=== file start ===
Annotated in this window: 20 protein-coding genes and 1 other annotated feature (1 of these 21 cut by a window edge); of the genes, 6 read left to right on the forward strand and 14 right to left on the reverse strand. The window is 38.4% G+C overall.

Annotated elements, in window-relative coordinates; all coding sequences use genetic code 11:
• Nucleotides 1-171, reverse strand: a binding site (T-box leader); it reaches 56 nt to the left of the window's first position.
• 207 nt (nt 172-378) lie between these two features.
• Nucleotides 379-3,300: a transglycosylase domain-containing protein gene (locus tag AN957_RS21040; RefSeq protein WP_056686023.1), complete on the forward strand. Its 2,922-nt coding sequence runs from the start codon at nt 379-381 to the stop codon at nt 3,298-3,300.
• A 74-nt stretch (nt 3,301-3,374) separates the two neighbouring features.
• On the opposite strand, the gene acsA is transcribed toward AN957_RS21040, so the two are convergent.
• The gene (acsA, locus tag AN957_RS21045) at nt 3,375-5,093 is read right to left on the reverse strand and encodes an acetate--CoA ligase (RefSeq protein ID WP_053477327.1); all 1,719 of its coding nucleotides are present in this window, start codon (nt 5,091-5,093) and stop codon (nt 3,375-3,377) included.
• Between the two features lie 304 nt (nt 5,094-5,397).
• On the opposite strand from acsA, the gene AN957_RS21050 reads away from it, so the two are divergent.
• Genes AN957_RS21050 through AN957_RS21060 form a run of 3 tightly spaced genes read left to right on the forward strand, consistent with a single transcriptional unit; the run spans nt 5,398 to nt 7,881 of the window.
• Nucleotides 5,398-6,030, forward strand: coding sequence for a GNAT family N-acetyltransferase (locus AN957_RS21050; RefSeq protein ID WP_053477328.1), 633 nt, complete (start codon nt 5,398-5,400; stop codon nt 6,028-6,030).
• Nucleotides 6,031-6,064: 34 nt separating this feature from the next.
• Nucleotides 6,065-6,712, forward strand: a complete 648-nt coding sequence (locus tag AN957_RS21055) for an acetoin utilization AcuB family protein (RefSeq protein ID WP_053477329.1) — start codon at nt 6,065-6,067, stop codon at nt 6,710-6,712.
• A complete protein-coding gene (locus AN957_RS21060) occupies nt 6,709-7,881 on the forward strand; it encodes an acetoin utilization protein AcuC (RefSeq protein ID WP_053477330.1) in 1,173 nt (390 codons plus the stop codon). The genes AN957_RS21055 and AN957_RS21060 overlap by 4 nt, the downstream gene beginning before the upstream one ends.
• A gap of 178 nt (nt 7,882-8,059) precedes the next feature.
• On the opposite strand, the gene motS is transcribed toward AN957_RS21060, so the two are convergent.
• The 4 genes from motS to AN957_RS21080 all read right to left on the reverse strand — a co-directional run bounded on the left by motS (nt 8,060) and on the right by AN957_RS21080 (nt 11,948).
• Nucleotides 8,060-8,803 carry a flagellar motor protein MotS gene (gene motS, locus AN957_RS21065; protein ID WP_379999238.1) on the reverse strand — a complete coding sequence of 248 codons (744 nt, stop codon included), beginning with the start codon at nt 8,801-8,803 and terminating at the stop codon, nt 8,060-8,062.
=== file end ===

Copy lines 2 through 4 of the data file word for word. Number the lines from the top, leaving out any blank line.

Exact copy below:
Annotated elements, in window-relative coordinates; all coding sequences use genetic code 11:
• Nucleotides 1-171, reverse strand: a binding site (T-box leader); it reaches 56 nt to the left of the window's first position.
• 207 nt (nt 172-378) lie between these two features.